Macauley takes the long road to centre stage
Late developer makes up for for lost time in Dublin’s engine room and prepares to take the fight to Kerry
Michael Darragh MacAuley’s ‘change of gear’ and fielding ability has established his credentials as one of the finest midfielders of his generation. Photograph: Cathal Noonan/Inpho
Aside from the frequently told general history of rivalry between Dublin and Kerry, the fixture has assumed contemporary significance in recent times as a touchstone of Dublin’s progress.
Four years ago this month Pat Gilroy, at the conclusion of his first season as manager, described his team as “startled earwigs” in shocked response to the sort of trimming that Kerry hadn’t inflicted on Dublin since the dying years of the 1970s.
Viewed as positively as retrospect allows, it was useful for Gilroy. It gave him an established baseline after a season sifting through his predecessor’s team and also green-lighted significant changes in personnel.
The next major outing for Dublin was also against Kerry, this time on the opening weekend of the league season. Just five players remained on Gilroy’s team from the previous August but they took home the county’s first away points in the fixture since 1982.
Among that day’s debutants was Michael Darragh Macauley. Lining out at centre forward, it was he who broke the match in the last minute. With Dublin leading by a point, he turned over Kerry possession, raced in on goal and fisted the point that guaranteed the win.
The result was a prelude to Dublin’s best league campaign in 11 years. And although that summer was the only one in the last nine that didn’t finish with the county as Leinster champions, the new-look team, configured for tighter defence and kept buoyant by a dazzling season’s contribution from Bernard Brogan, travelled the qualifiers and reached the All-Ireland semi-final, losing narrowly to eventual winners, Cork.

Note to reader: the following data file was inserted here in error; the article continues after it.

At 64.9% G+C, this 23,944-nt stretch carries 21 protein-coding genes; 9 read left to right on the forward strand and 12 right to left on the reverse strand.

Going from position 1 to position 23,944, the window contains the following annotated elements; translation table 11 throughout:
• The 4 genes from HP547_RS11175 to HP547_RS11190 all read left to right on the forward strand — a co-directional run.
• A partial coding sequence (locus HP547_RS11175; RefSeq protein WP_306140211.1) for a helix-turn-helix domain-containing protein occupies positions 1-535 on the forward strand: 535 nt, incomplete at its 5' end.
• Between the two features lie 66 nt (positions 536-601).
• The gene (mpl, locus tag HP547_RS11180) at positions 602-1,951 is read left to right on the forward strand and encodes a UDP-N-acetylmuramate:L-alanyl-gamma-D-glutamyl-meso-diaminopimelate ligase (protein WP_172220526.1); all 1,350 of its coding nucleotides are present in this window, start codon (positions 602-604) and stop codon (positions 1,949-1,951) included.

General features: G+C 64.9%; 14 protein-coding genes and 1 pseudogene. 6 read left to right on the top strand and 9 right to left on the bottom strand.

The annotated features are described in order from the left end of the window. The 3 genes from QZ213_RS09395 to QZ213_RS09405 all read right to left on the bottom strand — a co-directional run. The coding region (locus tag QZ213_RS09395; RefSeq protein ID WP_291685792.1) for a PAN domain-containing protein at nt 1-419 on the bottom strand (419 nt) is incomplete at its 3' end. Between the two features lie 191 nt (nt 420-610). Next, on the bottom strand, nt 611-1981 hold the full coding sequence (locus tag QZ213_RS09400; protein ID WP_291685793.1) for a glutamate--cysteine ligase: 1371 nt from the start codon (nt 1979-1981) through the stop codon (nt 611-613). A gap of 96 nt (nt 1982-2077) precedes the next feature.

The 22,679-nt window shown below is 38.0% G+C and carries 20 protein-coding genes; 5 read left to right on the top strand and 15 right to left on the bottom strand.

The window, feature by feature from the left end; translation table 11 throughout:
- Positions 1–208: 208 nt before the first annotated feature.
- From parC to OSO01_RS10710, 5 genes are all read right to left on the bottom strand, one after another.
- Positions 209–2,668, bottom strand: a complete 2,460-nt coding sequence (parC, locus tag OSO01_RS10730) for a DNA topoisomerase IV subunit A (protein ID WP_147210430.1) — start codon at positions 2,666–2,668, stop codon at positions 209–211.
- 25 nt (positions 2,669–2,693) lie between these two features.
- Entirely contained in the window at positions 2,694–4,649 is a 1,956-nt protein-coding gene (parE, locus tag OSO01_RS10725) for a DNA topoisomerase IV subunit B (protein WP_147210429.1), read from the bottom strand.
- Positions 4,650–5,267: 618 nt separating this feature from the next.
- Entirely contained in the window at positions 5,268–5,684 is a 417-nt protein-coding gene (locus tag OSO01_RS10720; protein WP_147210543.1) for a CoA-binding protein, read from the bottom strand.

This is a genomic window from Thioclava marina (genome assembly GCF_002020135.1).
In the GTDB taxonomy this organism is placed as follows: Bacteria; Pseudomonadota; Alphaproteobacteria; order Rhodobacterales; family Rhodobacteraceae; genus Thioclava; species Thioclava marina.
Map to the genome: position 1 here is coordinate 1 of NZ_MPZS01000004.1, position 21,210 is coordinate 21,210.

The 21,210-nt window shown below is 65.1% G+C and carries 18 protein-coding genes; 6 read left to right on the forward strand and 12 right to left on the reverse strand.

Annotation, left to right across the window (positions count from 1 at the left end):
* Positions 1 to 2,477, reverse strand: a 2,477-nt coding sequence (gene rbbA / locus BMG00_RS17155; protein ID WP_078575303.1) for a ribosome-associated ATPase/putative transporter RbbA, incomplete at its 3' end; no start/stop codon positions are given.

Macauley didn’t come quite from nowhere but few familiar with his early years envisaged the Ballyboden St Enda’s player making the sort of impact he has managed in less than four years: All-Ireland and national league medals and an All Star.
His height, 6ft 5in, made him competitive in the air. But it was his dexterity – until minor level he was a talented basketballer with Notre Dame – with ball in hand and aggression as a runner that distinguished him.
A starter on Dublin minor and under-21 teams in 2004 and 2006 that included future senior colleagues, but which achieved little themselves – losing first rounds to Laois and Kildare and missing his last year as an under-21 with back injury. Macauley never really promised to be among the most successful graduates.
Peter Shovlin managed him as an under-age player, including at under-21 level and for all his club pride in the player’s achievements he candidly says he was surprised.
“Back then he had these back injuries that always limited what he could do. Playing two matches in a week . . . would be very hard on him. I think it was important that he grew out of the injury and he did. He concentrated on football and that saved him jumping half the week on boards and the other half on grass,” says Shovlin.